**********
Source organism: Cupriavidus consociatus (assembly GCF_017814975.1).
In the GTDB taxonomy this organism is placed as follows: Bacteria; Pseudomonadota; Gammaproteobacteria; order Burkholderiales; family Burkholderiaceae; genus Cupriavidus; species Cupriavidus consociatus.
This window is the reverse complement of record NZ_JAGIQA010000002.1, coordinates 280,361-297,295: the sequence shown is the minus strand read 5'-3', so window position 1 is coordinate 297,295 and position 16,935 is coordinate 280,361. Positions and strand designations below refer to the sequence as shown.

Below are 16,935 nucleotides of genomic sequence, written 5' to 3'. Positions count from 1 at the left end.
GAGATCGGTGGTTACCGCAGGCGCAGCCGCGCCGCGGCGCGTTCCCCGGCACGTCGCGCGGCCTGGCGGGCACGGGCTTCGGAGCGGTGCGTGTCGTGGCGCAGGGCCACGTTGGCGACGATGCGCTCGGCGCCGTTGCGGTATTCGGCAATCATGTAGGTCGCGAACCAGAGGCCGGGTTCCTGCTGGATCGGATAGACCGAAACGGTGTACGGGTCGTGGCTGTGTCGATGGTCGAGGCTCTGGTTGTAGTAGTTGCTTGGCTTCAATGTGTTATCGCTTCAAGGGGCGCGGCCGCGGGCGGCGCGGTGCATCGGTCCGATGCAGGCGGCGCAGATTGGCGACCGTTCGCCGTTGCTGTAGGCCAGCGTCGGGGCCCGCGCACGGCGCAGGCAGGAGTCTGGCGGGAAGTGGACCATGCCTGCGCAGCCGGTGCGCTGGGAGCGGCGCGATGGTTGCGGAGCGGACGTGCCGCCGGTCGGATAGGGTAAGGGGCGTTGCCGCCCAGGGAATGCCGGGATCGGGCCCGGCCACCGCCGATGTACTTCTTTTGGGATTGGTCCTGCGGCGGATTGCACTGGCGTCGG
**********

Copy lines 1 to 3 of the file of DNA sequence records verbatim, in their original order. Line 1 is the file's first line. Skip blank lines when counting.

Source organism: Cupriavidus consociatus (assembly GCF_017814975.1).
In the GTDB taxonomy this organism is placed as follows: Bacteria; Pseudomonadota; Gammaproteobacteria; order Burkholderiales; family Burkholderiaceae; genus Cupriavidus; species Cupriavidus consociatus.
This window is the reverse complement of record NZ_JAGIQA010000002.1, coordinates 280,361-297,295: the sequence shown is the minus strand read 5'-3', so window position 1 is coordinate 297,295 and position 16,935 is coordinate 280,361. Positions and strand designations below refer to the sequence as shown.